I always tell people that just because I look Asian, it doesn’t mean that my knowledge, tastes, or skills fulfill the stereotypes. I have absolutely no idea when Chinese New Year was (I only know it’s over….isn’t it?), I prefer colors like purple and pink to red and gold, and I can not calculate simple numbers without a calculator.
If you’ve read this blog before then you already know my reviews of restaurants are rarely on places which serve any type of Chinese food. My eating partners all know that inviting me to brave traffic to eat dim sum or get authentic Chinese food in the San Gabriel Valley is comparable to inviting me to go camping (neither is likely to happen).
R.O.C. (Republic Of China) Kitchen apparently knew that many of us on the Westside would enjoy some dumplings, shu mai, steamed buns, Dungeness Crab glass noodles, and beef oxtail noodle soup without having to trek through traffic. They’ve only been open since October, so their sign isn’t up yet, but the lines are already forming, especially around lunch and brunch times.
The draw here is soup dumplings (no other place on the Westside serves them), but I am not a fan, so I ordered some of the classic pork and shrimp steamed ones. For $9 it may seem expensive, but these are HUGE, and the serving of eight pieces is enough for a full meal for one person or enough to share with 2-3. The dough is freshly made and nicely tender with a bit of body. The filling was delightfully light and juicy, but be very careful when you take your first bite because these come out HOT and as hungry as I was, there were times I literally had to open my mouth to let the hot steam escape after a bite! You can make your own dipping sauce from the little saucers, freshly chopped ginger, and condiments on the table (if you want, you can ask for hot chili).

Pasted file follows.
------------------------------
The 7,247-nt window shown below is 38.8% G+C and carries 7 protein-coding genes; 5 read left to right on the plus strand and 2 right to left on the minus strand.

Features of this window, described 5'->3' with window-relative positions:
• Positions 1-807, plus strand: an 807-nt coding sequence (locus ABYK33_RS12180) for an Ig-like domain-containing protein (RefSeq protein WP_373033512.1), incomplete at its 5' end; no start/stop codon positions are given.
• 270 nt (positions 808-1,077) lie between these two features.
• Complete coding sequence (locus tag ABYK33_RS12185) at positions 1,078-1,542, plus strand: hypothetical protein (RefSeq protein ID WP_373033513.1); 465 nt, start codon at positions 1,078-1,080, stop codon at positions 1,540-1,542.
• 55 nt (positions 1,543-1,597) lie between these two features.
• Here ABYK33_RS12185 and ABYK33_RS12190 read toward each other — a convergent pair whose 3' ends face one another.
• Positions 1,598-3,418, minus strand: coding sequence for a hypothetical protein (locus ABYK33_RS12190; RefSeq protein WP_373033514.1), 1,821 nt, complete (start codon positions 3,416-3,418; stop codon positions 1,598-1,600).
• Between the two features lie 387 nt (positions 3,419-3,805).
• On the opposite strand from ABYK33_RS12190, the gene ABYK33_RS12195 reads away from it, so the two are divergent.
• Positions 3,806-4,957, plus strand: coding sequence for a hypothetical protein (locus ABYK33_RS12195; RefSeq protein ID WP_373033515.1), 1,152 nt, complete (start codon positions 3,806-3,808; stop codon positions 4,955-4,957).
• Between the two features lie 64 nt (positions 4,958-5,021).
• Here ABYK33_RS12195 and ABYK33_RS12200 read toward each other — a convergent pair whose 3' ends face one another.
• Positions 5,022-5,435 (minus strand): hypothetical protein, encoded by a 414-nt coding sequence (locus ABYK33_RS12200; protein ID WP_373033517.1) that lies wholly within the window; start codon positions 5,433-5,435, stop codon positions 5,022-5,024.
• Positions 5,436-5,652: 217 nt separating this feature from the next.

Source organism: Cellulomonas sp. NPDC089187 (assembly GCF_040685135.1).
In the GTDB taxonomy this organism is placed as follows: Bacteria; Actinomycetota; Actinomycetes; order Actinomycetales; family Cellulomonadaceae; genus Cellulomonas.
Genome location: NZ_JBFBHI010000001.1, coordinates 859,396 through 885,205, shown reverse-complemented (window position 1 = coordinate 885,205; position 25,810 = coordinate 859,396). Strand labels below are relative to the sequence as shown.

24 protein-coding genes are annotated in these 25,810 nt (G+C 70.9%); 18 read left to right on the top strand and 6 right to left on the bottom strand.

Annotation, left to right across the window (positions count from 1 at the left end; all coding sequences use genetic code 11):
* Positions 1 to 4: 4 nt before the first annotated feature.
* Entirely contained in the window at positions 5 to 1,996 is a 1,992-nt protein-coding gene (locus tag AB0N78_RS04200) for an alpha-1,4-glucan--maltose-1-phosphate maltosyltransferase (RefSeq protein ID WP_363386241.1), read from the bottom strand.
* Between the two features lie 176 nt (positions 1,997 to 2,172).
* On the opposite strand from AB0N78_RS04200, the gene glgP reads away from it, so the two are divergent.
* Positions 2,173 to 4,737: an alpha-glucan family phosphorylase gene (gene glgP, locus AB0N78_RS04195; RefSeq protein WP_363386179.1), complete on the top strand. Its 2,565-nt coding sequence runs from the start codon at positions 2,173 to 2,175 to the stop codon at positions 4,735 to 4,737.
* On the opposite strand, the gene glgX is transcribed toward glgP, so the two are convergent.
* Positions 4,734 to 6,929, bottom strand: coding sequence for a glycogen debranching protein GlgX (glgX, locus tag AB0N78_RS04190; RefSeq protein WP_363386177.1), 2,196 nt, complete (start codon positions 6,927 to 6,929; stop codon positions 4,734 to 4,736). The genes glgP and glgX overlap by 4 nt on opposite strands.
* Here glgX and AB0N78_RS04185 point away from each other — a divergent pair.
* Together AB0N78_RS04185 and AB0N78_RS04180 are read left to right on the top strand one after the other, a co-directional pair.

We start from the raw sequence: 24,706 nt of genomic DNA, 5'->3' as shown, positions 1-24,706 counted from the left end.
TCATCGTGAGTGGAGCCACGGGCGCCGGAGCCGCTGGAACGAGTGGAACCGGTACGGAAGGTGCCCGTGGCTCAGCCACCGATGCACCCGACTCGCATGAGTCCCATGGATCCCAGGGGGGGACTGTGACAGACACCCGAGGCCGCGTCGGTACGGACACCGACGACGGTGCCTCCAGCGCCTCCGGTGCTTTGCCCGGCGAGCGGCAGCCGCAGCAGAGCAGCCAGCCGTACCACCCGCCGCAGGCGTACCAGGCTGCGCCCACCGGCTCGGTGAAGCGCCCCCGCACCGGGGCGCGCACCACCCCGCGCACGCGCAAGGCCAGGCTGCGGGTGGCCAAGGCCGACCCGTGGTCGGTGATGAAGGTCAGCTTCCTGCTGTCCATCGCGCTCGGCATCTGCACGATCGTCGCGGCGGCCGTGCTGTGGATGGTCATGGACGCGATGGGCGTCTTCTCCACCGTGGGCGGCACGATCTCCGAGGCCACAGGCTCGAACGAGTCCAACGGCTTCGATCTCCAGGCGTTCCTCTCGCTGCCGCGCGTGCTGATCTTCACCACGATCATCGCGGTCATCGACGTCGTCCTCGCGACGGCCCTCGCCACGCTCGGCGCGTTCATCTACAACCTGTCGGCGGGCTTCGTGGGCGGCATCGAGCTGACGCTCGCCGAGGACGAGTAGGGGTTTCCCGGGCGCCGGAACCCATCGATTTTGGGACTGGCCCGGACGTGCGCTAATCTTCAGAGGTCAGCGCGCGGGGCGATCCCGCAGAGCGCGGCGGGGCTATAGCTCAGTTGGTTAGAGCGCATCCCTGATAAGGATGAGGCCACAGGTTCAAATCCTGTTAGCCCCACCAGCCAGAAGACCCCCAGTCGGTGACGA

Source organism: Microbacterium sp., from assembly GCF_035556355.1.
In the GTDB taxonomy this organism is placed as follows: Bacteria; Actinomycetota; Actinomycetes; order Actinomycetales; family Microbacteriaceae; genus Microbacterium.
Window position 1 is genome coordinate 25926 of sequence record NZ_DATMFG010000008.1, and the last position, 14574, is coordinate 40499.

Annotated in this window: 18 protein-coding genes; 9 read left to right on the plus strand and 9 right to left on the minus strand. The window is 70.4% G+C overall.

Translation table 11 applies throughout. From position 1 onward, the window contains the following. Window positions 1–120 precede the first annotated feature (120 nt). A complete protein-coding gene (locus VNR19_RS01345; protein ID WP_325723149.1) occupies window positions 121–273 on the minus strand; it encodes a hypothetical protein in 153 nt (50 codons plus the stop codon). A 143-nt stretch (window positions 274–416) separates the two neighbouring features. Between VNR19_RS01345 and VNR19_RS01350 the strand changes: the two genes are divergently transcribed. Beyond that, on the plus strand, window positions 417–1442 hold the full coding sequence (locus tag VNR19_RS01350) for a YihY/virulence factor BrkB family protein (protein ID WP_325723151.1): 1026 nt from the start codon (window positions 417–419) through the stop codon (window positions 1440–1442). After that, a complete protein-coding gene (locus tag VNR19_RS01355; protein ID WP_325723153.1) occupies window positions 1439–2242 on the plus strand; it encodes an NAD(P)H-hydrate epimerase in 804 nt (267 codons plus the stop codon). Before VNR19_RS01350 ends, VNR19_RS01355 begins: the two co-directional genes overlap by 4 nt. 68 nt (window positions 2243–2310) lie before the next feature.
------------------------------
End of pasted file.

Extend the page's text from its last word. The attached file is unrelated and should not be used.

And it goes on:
I ordered the sauteed shrimp with shishito pepper for $16. The shrimp were slightly overcooked, but overall this was a pleasant dish if you like spicy sautées.
When I was eating in, I saw the table of celebrities next me take FIVE bags of food to go after their meal, so I figured, why not take home something for later? I wanted to try the glass noodles with fresh Dungeness Crab $12, but they had run out of crab, so I opted for the oxtail beef noodle soup with bok choy for $8. I was pleasantly surprised by the aromatic star anise flavor in the broth and the huge tender oxtails. The noodles were perfect (freshly made), and if the beef and bok choy had been a bit hotter I would be raving about this dish. As you can see from the picture, the fat around the oxtail was white, and cold fat is never tasty.
I don’t often chose Chinese food, but it was a pleasure to have a place to close to home for slightly upmarket Chinese food at decent (for the Westside) prices.